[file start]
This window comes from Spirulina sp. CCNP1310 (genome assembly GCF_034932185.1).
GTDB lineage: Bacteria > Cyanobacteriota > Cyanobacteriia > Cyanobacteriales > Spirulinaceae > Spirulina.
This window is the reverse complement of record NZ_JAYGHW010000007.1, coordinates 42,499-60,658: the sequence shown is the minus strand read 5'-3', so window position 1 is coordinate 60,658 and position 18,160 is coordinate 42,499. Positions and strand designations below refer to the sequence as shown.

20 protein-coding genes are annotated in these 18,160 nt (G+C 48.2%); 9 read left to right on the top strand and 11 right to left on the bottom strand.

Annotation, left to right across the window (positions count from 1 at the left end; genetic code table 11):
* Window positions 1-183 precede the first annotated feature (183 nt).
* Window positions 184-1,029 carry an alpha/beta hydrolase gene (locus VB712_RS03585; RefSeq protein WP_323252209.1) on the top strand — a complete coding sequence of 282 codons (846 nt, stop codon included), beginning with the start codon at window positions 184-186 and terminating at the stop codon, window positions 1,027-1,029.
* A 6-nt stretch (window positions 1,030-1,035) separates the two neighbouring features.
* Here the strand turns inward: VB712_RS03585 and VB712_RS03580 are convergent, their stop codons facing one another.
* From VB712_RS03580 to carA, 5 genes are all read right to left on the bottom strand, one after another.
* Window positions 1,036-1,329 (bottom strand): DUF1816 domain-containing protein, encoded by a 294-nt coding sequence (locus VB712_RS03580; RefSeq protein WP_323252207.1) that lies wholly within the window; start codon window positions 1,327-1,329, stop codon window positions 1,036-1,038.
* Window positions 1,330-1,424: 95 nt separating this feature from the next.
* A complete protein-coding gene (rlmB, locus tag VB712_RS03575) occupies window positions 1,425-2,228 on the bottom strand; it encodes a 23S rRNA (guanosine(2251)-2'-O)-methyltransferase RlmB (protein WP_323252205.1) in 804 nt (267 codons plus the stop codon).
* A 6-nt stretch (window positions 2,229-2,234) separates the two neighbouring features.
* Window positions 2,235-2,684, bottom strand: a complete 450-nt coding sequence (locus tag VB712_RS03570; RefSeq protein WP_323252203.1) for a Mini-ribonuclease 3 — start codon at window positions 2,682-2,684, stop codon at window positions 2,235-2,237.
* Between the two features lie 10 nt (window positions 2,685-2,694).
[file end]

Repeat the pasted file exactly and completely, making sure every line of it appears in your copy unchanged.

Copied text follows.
This window comes from Spirulina sp. CCNP1310 (genome assembly GCF_034932185.1).
GTDB lineage: Bacteria > Cyanobacteriota > Cyanobacteriia > Cyanobacteriales > Spirulinaceae > Spirulina.
This window is the reverse complement of record NZ_JAYGHW010000007.1, coordinates 42,499-60,658: the sequence shown is the minus strand read 5'-3', so window position 1 is coordinate 60,658 and position 18,160 is coordinate 42,499. Positions and strand designations below refer to the sequence as shown.

20 protein-coding genes are annotated in these 18,160 nt (G+C 48.2%); 9 read left to right on the top strand and 11 right to left on the bottom strand.

Annotation, left to right across the window (positions count from 1 at the left end; genetic code table 11):
* Window positions 1-183 precede the first annotated feature (183 nt).
* Window positions 184-1,029 carry an alpha/beta hydrolase gene (locus VB712_RS03585; RefSeq protein WP_323252209.1) on the top strand — a complete coding sequence of 282 codons (846 nt, stop codon included), beginning with the start codon at window positions 184-186 and terminating at the stop codon, window positions 1,027-1,029.
* A 6-nt stretch (window positions 1,030-1,035) separates the two neighbouring features.
* Here the strand turns inward: VB712_RS03585 and VB712_RS03580 are convergent, their stop codons facing one another.
* From VB712_RS03580 to carA, 5 genes are all read right to left on the bottom strand, one after another.
* Window positions 1,036-1,329 (bottom strand): DUF1816 domain-containing protein, encoded by a 294-nt coding sequence (locus VB712_RS03580; RefSeq protein WP_323252207.1) that lies wholly within the window; start codon window positions 1,327-1,329, stop codon window positions 1,036-1,038.
* Window positions 1,330-1,424: 95 nt separating this feature from the next.
* A complete protein-coding gene (rlmB, locus tag VB712_RS03575) occupies window positions 1,425-2,228 on the bottom strand; it encodes a 23S rRNA (guanosine(2251)-2'-O)-methyltransferase RlmB (protein WP_323252205.1) in 804 nt (267 codons plus the stop codon).
* A 6-nt stretch (window positions 2,229-2,234) separates the two neighbouring features.
* Window positions 2,235-2,684, bottom strand: a complete 450-nt coding sequence (locus tag VB712_RS03570; RefSeq protein WP_323252203.1) for a Mini-ribonuclease 3 — start codon at window positions 2,682-2,684, stop codon at window positions 2,235-2,237.
* Between the two features lie 10 nt (window positions 2,685-2,694).